HOW DO I TRAIN FOR POWERLIFTING?
This is like asking... How high is the sky? There are too many possible answers. In general, your training will center around the big three lifts, the squat, the bench press, and the deadlift, and supplemental exercises that will assist them. Look for exercises that use multiple muscle groups and joints. Like close grip benches rather than tricep extensions. Squats rather than leg extensions. Rows rather than bicep curls. 

There are many philosophies of training out there, so try them all, but work most at finding the one that works best for you. Look to the CPU Links page for some good places to start, or the CPU Training forum. 

WHERE DO I TRAIN?
Powerlifters tend to be treated with disdain by many gym owners. We make too much noise, drop the weights and wreck their floors, mess the place up with chalk, and intimidate the "general fitness" crowd. It's a gym for god's sake! Not a living room! Even if none of these items are true, they still think this. So if you find a gym that is PL friendly, try to keep these behaviors to a minimum, and work at inspiring the spandex crowd, not scaring them. You might need them to spot you one day. 

WHAT IS THE BEST WAY TO START?
Find a coach or mentor! Someone in your area that has been into PL for a while, has been in a number of contests and knows the ropes. But give him the respect he deserves. He's probably giving up his own time, or rearranging his own workout routines to help you. A good mentor can be invaluable. Nothing is worse than getting to your first contest and finding out that those bodybuilder types who told you that your squats were "super deep" really meant "a mile high".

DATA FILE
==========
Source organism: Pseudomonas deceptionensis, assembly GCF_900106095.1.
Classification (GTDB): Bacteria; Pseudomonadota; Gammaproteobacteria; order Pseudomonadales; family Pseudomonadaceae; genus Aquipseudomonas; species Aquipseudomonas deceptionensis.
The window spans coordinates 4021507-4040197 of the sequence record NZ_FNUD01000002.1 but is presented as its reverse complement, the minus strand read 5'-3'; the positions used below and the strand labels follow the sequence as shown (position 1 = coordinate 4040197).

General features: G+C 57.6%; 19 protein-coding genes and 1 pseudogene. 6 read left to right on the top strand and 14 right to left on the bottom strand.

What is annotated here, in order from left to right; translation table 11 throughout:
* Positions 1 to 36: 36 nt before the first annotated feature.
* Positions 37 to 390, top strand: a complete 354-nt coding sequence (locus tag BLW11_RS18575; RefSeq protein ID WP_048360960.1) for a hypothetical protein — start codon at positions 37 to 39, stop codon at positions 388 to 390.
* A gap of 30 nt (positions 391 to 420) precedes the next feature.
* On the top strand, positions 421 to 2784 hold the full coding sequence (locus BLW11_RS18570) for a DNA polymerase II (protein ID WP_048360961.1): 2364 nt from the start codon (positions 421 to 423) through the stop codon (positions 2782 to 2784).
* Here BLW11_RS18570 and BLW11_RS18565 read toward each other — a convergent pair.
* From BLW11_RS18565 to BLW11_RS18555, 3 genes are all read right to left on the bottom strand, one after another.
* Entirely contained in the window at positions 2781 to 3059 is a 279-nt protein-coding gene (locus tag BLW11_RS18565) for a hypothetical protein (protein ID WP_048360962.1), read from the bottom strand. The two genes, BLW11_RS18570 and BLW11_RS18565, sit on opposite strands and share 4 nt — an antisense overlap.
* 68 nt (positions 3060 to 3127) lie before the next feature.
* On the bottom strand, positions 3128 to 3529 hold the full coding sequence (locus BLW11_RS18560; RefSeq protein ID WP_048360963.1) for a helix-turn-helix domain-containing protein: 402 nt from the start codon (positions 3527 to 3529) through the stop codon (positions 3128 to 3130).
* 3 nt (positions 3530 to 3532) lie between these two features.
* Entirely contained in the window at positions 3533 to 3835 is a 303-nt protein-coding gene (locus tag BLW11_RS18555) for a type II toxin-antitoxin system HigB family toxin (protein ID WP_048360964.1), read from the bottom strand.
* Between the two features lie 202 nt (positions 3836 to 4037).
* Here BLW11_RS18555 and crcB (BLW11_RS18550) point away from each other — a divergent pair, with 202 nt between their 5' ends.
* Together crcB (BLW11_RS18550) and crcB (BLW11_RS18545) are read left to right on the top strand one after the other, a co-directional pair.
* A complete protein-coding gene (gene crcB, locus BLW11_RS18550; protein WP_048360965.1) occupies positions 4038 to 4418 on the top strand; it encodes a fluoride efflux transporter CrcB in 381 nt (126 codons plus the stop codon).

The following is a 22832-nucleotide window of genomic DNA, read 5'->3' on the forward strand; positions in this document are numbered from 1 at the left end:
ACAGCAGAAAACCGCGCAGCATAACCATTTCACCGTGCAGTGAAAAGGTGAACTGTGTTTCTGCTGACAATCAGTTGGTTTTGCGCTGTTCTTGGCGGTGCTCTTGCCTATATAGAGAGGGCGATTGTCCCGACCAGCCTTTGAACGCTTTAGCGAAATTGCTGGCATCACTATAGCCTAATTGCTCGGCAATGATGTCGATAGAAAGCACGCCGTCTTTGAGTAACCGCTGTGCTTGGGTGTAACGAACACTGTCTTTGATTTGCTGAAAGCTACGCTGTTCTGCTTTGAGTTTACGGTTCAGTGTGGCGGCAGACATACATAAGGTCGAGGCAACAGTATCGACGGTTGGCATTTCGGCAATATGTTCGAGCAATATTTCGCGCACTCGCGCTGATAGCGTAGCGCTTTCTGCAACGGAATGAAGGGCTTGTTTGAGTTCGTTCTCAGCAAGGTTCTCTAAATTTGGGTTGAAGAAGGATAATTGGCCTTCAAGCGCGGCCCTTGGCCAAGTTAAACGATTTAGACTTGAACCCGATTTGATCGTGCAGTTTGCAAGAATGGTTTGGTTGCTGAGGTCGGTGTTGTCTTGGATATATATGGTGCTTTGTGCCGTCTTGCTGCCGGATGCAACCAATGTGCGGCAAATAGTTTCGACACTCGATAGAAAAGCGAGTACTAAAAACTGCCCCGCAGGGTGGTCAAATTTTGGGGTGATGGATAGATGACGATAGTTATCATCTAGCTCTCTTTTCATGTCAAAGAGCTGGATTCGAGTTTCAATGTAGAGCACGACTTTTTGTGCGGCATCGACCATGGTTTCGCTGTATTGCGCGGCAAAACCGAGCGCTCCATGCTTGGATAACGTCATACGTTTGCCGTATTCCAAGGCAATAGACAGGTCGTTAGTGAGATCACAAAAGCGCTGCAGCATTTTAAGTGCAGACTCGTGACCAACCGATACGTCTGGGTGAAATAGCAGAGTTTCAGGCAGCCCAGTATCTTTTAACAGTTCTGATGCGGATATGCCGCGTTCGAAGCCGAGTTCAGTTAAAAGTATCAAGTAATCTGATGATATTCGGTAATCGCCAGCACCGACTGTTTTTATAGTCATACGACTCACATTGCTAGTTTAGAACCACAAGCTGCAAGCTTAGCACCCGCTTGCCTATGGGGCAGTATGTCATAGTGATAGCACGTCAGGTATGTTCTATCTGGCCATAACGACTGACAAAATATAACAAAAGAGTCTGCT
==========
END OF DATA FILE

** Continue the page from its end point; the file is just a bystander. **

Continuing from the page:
WILL I GET INJURED BY HEAVY WEIGHTS?
I'm not going to say that injuries don't happen, but they are less common than most people think. Our bodies are capable of great feats, as long as it is done correctly. A coach will teach you the right way, and you should never suffer serious injury beyond the "aches and pains" type. Sore muscles are good! 

HOW MUCH SHOULD I BE LIFTING BEFORE I ENTER A CONTEST?
If you can lift the bar itself, you are ready! That might be a simplification, but any lifter with more than one contest under his belt will tell you that the first contest is more about learning how the meets flow, how it is to lift without mirrors, with judges telling you what to do, and judging yours lifts. There is no way to get that experience in training. Don't worry about how much you are lifting, because NO ONE else will be. We've all been there. After a few contests, you will be able to relax and think about the weights. Not the first time!